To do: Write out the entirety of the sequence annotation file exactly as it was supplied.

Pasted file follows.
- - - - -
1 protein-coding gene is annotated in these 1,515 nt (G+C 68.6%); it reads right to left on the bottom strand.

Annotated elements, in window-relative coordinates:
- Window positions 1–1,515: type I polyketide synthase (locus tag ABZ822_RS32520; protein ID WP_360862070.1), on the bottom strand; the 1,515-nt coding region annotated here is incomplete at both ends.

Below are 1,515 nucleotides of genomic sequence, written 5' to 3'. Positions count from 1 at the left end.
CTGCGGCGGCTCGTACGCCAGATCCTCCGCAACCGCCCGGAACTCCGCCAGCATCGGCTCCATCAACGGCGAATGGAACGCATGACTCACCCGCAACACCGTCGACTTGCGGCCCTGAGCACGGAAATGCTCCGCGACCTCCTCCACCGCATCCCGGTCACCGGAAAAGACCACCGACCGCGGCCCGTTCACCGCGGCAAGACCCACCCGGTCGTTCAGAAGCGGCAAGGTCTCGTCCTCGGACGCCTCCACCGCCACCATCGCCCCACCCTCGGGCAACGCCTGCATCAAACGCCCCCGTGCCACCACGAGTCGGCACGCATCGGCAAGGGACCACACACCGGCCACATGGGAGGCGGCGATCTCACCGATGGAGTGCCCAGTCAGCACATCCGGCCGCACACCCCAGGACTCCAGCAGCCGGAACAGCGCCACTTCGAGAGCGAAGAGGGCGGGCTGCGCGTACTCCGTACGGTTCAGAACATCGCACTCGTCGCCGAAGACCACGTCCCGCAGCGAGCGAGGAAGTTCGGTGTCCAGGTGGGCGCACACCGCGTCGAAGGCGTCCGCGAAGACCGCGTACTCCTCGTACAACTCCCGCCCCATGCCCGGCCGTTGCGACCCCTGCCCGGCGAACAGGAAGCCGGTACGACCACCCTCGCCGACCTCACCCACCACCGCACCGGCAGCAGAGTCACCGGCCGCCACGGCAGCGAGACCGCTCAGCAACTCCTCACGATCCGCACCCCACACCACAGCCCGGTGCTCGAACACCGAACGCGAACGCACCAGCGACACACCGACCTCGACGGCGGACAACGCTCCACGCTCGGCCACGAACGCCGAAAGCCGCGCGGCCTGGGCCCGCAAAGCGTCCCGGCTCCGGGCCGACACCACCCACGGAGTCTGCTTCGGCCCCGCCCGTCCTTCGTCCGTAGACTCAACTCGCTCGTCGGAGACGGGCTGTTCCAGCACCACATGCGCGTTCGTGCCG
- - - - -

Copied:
1 protein-coding gene is annotated in these 1,515 nt (G+C 68.6%); it reads right to left on the bottom strand.

Annotated elements, in window-relative coordinates:
- Window positions 1–1,515: type I polyketide synthase (locus tag ABZ822_RS32520; protein ID WP_360862070.1), on the bottom strand; the 1,515-nt coding region annotated here is incomplete at both ends.

Below are 1,515 nucleotides of genomic sequence, written 5' to 3'. Positions count from 1 at the left end.
CTGCGGCGGCTCGTACGCCAGATCCTCCGCAACCGCCCGGAACTCCGCCAGCATCGGCTCCATCAACGGCGAATGGAACGCATGACTCACCCGCAACACCGTCGACTTGCGGCCCTGAGCACGGAAATGCTCCGCGACCTCCTCCACCGCATCCCGGTCACCGGAAAAGACCACCGACCGCGGCCCGTTCACCGCGGCAAGACCCACCCGGTCGTTCAGAAGCGGCAAGGTCTCGTCCTCGGACGCCTCCACCGCCACCATCGCCCCACCCTCGGGCAACGCCTGCATCAAACGCCCCCGTGCCACCACGAGTCGGCACGCATCGGCAAGGGACCACACACCGGCCACATGGGAGGCGGCGATCTCACCGATGGAGTGCCCAGTCAGCACATCCGGCCGCACACCCCAGGACTCCAGCAGCCGGAACAGCGCCACTTCGAGAGCGAAGAGGGCGGGCTGCGCGTACTCCGTACGGTTCAGAACATCGCACTCGTCGCCGAAGACCACGTCCCGCAGCGAGCGAGGAAGTTCGGTGTCCAGGTGGGCGCACACCGCGTCGAAGGCGTCCGCGAAGACCGCGTACTCCTCGTACAACTCCCGCCCCATGCCCGGCCGTTGCGACCCCTGCCCGGCGAACAGGAAGCCGGTACGACCACCCTCGCCGACCTCACCCACCACCGCACCGGCAGCAGAGTCACCGGCCGCCACGGCAGCGAGACCGCTCAGCAACTCCTCACGATCCGCACCCCACACCACAGCCCGGTGCTCGAACACCGAACGCGAACGCACCAGCGACACACCGACCTCGACGGCGGACAACGCTCCACGCTCGGCCACGAACGCCGAAAGCCGCGCGGCCTGGGCCCGCAAAGCGTCCCGGCTCCGGGCCGACACCACCCACGGAGTCTGCTTCGGCCCCGCCCGTCCTTCGTCCGTAGACTCAACTCGCTCGTCGGAGACGGGCTGTTCCAGCACCACATGCGCGTTCGTGCCG